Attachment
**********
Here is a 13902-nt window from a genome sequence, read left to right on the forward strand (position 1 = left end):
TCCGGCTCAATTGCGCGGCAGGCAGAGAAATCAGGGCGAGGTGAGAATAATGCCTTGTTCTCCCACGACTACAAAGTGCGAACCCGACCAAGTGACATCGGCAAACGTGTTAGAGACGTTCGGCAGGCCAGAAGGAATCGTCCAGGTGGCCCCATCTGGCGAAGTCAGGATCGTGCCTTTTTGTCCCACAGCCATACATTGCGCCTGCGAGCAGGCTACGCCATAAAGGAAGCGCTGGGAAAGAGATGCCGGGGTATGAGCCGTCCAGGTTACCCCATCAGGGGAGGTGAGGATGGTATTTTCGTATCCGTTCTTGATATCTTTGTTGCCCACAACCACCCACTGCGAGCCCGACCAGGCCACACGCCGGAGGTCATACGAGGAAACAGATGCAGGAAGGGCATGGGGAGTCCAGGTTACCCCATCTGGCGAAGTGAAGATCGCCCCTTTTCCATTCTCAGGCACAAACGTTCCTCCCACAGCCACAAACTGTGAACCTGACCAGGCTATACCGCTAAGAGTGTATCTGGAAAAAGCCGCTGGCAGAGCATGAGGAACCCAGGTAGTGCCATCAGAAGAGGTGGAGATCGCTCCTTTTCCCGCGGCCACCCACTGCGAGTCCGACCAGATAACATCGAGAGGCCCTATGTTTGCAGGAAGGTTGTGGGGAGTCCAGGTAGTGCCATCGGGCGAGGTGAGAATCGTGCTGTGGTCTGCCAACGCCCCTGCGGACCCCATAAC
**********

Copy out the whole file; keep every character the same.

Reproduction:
Here is a 13902-nt window from a genome sequence, read left to right on the forward strand (position 1 = left end):
TCCGGCTCAATTGCGCGGCAGGCAGAGAAATCAGGGCGAGGTGAGAATAATGCCTTGTTCTCCCACGACTACAAAGTGCGAACCCGACCAAGTGACATCGGCAAACGTGTTAGAGACGTTCGGCAGGCCAGAAGGAATCGTCCAGGTGGCCCCATCTGGCGAAGTCAGGATCGTGCCTTTTTGTCCCACAGCCATACATTGCGCCTGCGAGCAGGCTACGCCATAAAGGAAGCGCTGGGAAAGAGATGCCGGGGTATGAGCCGTCCAGGTTACCCCATCAGGGGAGGTGAGGATGGTATTTTCGTATCCGTTCTTGATATCTTTGTTGCCCACAACCACCCACTGCGAGCCCGACCAGGCCACACGCCGGAGGTCATACGAGGAAACAGATGCAGGAAGGGCATGGGGAGTCCAGGTTACCCCATCTGGCGAAGTGAAGATCGCCCCTTTTCCATTCTCAGGCACAAACGTTCCTCCCACAGCCACAAACTGTGAACCTGACCAGGCTATACCGCTAAGAGTGTATCTGGAAAAAGCCGCTGGCAGAGCATGAGGAACCCAGGTAGTGCCATCAGAAGAGGTGGAGATCGCTCCTTTTCCCGCGGCCACCCACTGCGAGTCCGACCAGATAACATCGAGAGGCCCTATGTTTGCAGGAAGGTTGTGGGGAGTCCAGGTAGTGCCATCGGGCGAGGTGAGAATCGTGCTGTGGTCTGCCAACGCCCCTGCGGACCCCATAAC